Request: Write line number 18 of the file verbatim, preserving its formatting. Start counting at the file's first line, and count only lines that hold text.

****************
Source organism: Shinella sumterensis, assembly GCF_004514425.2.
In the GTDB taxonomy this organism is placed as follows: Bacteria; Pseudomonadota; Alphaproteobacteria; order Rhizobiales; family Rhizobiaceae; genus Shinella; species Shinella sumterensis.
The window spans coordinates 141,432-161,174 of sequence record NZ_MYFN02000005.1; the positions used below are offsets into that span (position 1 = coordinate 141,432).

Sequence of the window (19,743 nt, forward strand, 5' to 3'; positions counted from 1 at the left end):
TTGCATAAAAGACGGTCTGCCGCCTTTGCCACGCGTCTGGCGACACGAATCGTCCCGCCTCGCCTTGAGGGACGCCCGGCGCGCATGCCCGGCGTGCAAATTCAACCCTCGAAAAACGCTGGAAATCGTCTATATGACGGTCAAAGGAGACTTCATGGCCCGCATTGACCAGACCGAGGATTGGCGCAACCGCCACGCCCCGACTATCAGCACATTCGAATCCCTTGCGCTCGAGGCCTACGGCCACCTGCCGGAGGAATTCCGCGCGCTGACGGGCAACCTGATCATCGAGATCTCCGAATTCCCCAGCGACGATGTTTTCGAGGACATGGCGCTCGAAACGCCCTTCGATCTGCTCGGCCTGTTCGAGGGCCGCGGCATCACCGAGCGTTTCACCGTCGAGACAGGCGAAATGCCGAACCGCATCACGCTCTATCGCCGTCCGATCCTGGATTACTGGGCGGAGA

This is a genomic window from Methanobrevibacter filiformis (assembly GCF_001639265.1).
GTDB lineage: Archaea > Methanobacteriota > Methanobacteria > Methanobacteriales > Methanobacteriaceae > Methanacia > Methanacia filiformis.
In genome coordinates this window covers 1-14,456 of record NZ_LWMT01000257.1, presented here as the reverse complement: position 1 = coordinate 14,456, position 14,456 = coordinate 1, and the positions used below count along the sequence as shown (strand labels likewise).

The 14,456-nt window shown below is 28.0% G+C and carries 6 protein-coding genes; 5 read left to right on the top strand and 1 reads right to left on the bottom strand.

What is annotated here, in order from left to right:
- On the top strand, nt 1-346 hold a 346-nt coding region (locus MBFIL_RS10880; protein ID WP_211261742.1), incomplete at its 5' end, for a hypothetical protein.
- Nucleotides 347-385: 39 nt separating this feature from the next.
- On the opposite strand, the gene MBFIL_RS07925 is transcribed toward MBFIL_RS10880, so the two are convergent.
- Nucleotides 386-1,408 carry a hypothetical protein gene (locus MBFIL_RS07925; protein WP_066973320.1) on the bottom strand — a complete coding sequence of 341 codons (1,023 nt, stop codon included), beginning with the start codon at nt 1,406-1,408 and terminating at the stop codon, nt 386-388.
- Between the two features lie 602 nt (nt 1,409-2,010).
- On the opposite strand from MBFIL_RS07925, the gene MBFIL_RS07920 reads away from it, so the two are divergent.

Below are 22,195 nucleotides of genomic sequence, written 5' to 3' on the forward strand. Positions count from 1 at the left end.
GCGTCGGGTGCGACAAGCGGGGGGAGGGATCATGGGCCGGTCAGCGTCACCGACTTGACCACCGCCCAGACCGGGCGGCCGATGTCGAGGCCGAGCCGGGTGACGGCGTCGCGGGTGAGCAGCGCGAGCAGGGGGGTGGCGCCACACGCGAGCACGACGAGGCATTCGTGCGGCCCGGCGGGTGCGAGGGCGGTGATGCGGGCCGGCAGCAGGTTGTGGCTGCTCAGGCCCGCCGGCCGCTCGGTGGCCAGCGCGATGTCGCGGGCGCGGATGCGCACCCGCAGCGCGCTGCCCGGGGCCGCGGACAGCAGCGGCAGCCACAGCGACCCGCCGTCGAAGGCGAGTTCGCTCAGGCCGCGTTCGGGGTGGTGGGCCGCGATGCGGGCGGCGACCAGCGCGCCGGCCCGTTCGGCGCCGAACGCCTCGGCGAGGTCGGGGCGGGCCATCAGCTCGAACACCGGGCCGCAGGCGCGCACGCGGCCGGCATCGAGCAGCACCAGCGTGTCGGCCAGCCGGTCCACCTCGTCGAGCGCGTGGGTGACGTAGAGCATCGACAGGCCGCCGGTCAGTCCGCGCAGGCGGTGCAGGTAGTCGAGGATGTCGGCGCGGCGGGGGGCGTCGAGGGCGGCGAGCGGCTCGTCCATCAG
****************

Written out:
GCGTCGGGTGCGACAAGCGGGGGGAGGGATCATGGGCCGGTCAGCGTCACCGACTTGACCACCGCCCAGACCGGGCGGCCGATGTCGAGGCCGAGCCGGGTGACGGCGTCGCGGGTGAGCAGCGCGAGCAGGGGGGTGGCGCCACACGCGAGCACGACGAGGCATTCGTGCGGCCCGGCGGGTGCGAGGGCGGTGATGCGGGCCGGCAGCAGGTTGTGGCTGCTCAGGCCCGCCGGCCGCTCGGTGGCCAGCGCGATGTCGCGGGCGCGGATGCGCACCCGCAGCGCGCTGCCCGGGGCCGCGGACAGCAGCGGCAGCCACAGCGACCCGCCGTCGAAGGCGAGTTCGCTCAGGCCGCGTTCGGGGTGGTGGGCCGCGATGCGGGCGGCGACCAGCGCGCCGGCCCGTTCGGCGCCGAACGCCTCGGCGAGGTCGGGGCGGGCCATCAGCTCGAACACCGGGCCGCAGGCGCGCACGCGGCCGGCATCGAGCAGCACCAGCGTGTCGGCCAGCCGGTCCACCTCGTCGAGCGCGTGGGTGACGTAGAGCATCGACAGGCCGCCGGTCAGTCCGCGCAGGCGGTGCAGGTAGTCGAGGATGTCGGCGCGGCGGGGGGCGTCGAGGGCGGCGAGCGGCTCGTCCATCAG